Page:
he T ', ll '" 8tore ' a,,d s "»*e tvil tl,,,lk
res W 'nT P ," 0!l 'and l - le
did lot of Gum Curl!' 8la ' oill , ll 9'' A splen. a
ai ^ tilnc CU ' b '" g ° U h,s lot ly,
WHITE & TURLEY you
1 August 14, lS90-Mt:
Lumber.
unui.
in
de
my
ull
J.
3SJ ' OT rcE].
1 will imjd
flee ou
O0r Elam:
mail,,
Hat
'Saturday >
of applicants „t l N v r
1-1. & C. ami A. * .. L '"'. :l, ' l ' l, i|>
AI1 applicants „n M .
.' cars oh), and j,, .* « b*,
Wu ,, '"•""li.
M - Umuv John
*To»
Cum,I,, u
August 14, 1890.
We would ll0 | u -
merit. We urge " >lc
Hon Chill Cure" (H,' i
For sale hi .1 n Vl r '""I hu|
'£■ M. McLeod, i ,,lUl1 ' Her
Ferrell, L
bits, Nesbiis,
hr
-TSTOTrci,;
bridge BUILDE]
Sto1 ' AN1 ' t,,,nk! Plamatiou
Cr ''' e ( '', e ""' al ' amt tMtel «0
„„"S' centl^F T"? 1, "'" I|
-Smith, Robert,* ao.*flL hI
The Board of SnpervR
Cmimy, Mindwip,,/,
MONDAY, SKPTLM
lot to the best bidder i|,„ ,
bliildinir t|,o following bi iuo", 1111 ''
ever Lick Creek,
Cree
'reek,
c.v order of the j* oai . d>
August >4 1890—gJy " cl
ors 0 f
"Kl! |. STt
Bridge
road.
*>» Coe
Bridge over I'i
Holly H|>rlu
> road.
Bridge over Cow Pen r
Grove loud,
otll
POR DYSPEPSIA
C.- ftrown'g !r„„
All P - , P' c,Hn ' 1 "imniuendii
AH ay-Jers keep it. jud per i„„,
Uiuo-nuii k -• per hott ^
crossed red u„,
Shiloh's Catarrh
Shiloh's Catarrh Remedy „ mar ,
"me for Catarrh, niptheri
Mouth, and Hoad-Ar.he.
le lhere is a Nasal Inj ec
successful treatment of Il, t .p C comi .1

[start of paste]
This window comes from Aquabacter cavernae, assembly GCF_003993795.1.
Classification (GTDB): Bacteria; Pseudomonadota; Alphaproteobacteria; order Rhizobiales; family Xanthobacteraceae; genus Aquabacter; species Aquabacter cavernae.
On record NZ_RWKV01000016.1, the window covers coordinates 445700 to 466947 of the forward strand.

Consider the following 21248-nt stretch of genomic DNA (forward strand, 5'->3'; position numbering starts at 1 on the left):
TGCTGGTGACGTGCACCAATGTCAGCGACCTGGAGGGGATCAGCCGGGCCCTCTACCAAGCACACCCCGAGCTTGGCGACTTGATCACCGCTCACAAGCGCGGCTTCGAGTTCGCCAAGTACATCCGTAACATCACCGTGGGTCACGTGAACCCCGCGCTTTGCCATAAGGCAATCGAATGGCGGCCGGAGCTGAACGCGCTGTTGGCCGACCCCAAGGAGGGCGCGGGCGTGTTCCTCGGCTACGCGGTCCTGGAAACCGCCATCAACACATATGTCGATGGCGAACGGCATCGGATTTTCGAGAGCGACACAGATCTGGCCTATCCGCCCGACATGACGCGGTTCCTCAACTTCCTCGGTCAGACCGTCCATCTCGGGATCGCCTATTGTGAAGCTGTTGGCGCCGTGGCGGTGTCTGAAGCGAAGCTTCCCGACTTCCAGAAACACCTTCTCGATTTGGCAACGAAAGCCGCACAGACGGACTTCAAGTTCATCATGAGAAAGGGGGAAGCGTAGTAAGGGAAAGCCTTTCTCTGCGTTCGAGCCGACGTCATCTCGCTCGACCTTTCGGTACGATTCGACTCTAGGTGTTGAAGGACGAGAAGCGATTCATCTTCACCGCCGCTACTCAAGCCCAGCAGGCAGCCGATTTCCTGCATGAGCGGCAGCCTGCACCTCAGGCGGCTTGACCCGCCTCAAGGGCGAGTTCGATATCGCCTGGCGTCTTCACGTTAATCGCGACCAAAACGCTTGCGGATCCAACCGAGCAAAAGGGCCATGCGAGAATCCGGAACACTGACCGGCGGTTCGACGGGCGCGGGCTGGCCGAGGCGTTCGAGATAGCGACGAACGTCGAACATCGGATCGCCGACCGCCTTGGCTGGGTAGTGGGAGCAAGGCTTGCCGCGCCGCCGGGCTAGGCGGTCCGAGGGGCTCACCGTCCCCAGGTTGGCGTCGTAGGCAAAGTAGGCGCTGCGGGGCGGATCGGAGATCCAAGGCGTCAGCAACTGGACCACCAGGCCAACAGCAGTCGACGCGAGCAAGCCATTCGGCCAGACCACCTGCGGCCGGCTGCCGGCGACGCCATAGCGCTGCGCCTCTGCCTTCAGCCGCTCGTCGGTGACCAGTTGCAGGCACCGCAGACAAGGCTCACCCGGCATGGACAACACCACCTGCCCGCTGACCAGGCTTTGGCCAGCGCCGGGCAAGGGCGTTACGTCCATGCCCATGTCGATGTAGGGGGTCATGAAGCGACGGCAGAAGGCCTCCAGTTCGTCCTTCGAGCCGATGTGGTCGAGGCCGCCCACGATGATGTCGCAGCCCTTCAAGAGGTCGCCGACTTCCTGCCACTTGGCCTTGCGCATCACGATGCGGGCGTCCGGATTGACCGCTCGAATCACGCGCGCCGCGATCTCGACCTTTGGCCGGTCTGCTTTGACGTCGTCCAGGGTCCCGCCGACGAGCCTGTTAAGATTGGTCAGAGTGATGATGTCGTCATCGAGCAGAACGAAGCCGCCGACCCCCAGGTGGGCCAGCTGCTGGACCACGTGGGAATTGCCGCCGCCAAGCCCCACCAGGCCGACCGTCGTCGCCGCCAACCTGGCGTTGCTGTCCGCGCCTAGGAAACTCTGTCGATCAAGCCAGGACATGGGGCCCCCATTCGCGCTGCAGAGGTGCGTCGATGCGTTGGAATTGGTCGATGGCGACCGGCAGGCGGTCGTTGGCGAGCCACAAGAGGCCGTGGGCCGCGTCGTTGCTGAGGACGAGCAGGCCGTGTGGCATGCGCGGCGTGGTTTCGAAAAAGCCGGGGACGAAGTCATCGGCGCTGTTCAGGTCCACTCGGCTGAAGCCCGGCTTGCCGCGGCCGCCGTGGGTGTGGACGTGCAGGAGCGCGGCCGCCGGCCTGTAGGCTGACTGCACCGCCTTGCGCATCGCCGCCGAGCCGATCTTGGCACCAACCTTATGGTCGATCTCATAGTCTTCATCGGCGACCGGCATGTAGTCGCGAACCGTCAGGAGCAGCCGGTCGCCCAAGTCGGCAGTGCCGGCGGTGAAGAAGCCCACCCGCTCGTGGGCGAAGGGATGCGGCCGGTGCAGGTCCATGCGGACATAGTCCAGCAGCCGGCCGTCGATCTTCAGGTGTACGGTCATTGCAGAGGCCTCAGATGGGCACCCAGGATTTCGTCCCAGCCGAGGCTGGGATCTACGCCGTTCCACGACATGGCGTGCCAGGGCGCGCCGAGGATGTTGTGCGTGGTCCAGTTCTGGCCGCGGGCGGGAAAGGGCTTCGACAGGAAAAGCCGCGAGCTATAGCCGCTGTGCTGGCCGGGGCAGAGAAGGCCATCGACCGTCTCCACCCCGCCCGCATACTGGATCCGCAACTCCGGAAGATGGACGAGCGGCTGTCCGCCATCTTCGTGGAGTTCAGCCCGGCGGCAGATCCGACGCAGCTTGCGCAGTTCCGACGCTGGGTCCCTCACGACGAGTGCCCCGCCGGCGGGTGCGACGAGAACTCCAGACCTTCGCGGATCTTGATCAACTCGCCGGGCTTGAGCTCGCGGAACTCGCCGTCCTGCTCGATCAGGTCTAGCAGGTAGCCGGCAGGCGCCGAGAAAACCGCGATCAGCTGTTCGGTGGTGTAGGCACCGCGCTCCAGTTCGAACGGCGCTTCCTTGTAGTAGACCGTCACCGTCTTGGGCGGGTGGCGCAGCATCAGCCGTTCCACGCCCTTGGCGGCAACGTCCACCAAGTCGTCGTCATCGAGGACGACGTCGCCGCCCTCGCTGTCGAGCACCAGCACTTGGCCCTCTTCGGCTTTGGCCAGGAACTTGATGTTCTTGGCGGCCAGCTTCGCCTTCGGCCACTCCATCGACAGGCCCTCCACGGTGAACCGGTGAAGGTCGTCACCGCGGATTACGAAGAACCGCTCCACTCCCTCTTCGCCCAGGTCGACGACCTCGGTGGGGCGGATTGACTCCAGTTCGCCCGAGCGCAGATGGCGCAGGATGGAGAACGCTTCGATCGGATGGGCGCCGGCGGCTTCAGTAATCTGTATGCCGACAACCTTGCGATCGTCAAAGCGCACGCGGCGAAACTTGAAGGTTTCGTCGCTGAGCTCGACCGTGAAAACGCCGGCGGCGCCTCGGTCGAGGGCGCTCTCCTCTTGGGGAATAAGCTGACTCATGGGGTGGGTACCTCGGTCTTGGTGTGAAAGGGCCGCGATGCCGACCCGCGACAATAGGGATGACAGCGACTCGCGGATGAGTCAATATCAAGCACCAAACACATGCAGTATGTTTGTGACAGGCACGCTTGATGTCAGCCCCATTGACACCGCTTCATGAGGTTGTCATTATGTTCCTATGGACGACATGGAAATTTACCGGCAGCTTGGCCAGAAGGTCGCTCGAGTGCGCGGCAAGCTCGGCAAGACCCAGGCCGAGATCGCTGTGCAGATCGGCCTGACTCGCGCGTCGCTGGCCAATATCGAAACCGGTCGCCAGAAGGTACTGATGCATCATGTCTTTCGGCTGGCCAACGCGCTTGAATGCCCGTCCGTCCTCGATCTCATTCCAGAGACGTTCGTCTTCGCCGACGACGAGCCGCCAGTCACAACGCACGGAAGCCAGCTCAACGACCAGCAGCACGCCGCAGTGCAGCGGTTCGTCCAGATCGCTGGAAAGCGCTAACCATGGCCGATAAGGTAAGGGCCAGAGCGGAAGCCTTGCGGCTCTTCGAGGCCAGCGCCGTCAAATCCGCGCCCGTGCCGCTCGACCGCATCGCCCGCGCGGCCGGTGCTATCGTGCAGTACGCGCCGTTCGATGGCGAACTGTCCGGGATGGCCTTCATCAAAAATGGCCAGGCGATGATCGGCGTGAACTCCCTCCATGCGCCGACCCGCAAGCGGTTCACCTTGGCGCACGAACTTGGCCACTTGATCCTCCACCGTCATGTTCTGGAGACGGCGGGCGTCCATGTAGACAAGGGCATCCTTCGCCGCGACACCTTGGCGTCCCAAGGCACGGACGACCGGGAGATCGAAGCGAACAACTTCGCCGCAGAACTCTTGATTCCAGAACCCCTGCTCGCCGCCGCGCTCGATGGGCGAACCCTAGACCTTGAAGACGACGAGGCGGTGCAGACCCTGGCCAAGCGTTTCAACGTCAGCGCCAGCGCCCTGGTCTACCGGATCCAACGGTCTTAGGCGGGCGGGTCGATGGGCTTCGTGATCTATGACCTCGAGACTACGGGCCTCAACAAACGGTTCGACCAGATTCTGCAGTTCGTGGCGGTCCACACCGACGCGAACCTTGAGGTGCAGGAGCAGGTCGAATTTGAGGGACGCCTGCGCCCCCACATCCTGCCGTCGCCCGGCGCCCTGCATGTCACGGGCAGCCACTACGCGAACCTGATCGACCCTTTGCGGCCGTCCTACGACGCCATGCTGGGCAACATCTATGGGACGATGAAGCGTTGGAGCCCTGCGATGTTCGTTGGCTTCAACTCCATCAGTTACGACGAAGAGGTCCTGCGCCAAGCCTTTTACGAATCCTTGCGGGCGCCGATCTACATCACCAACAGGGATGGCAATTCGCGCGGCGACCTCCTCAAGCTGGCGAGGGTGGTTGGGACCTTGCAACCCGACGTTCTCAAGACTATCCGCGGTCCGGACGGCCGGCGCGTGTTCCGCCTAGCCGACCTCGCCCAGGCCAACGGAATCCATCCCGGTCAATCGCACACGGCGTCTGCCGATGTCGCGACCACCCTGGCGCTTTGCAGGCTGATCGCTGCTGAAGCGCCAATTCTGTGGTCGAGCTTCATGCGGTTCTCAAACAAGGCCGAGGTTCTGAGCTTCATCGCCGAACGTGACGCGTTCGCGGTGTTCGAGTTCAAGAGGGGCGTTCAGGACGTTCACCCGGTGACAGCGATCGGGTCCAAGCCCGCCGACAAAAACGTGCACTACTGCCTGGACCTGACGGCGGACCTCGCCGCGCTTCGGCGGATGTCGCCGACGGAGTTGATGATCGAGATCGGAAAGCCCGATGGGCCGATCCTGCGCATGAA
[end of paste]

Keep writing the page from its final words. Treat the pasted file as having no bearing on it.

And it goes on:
extra charge. IHice 50 ceil
belli by ItoBKKTSON & (it
'■"unvrtif
Ssmedi
m. Ci
With each
lor lor the
hiujiak,
Oiik sales of Plantation Chill
(regular and tasteless) exceed li, „
all others together For sale hv J '
Smith, Hernando. Maxwell & %
Neshits, It. M. McLeod, U„cl ir „m,
ertson & Goodman, Hernando, fit
Ferrell Loves station.
niff
be -Smith, Robert,*
do, It M McLeod, Co-knim Dr
Kcr,ell > Love, Maxwell & Nesbit 1
' ""
1 1 he flowers that bloom iu die Spi
time, tra la."
"Found him sick in the bed withcli
pooh bah,"
"But Cheatham's Chill Tonic got him
on ids feetlets,"
"And he now daily sings, while wall
the streotlets,"
"U undoubtedly cured ids shakes,
ha.'. . Sold by A. Dockery.
Plantation Chill Cure (regular
tmteless) is the only remedy preset
bv phy sicians. For sale by.1. T M.Su
Robertson & Goodman, Hernaiidiio
B Ferrell, Loves, I! M McLeod, C
rum, Maxwell & Nesbtt. Nesbiis.
Ifvonr digestion is out of tviiacl
yon need a strengthener or an appeti
try Cheatham's Chill Tonic It
bring you out of the kinks.
it
in
Bucklen's Arnica Ualve.
The Rest Salve in the work! lot cn
Bruises, sores, ulcers, salt rheum, to
chapped hands, chilblains, corns mill
> kin eruptions, and positively cure*Pi
It is guaranteed lo give perfect satisi
tion, or money refunded Price 25ce
per box. Fug sale by J. T. M. Smith.
The Rev. Gfo. II. Thaykhou, ofB
bon, Ind., says: " Roth myself mill *
owe our lives to Shiloh's Consimph
Cuke.
POLY MNI AN SOCIETY.
This Society meets at the rcsiileii. e
I). McKenzies, on Tlmi'bduy, Aligns!2
1890, at 7:30)i.n). when I he Ibllowu
program will be rendered.
Music,
ltead'g orRee'n, Mrs. Dr. .Jones,
Talk: 8. S. Cox—J. VV. naudenJalCi
Miss Robinson,
Intermission.
Miss llaiiserd,
Mr. AlcKenil
Mr. Wall
Mattie Smith,S ec)'.
Mrs. McKenzie,
Song,
Music
Discussion—"Tempest
Clitic,,
Dyspepsia and Liver CompD in *
In it not worth the small price ol 1
free yourself of cvciy syniplo"
0 . f 1 t, J°" '''f ' b(ltt ,
tl,,,lk 80 cal1 at our store and geU
le of Shiloh's Vitalize.-. Every bold eW
a printed guarantee on it, use accoi "8
ly, and if it does you no good it will
you nothing. Sold bv Robertson k
unui.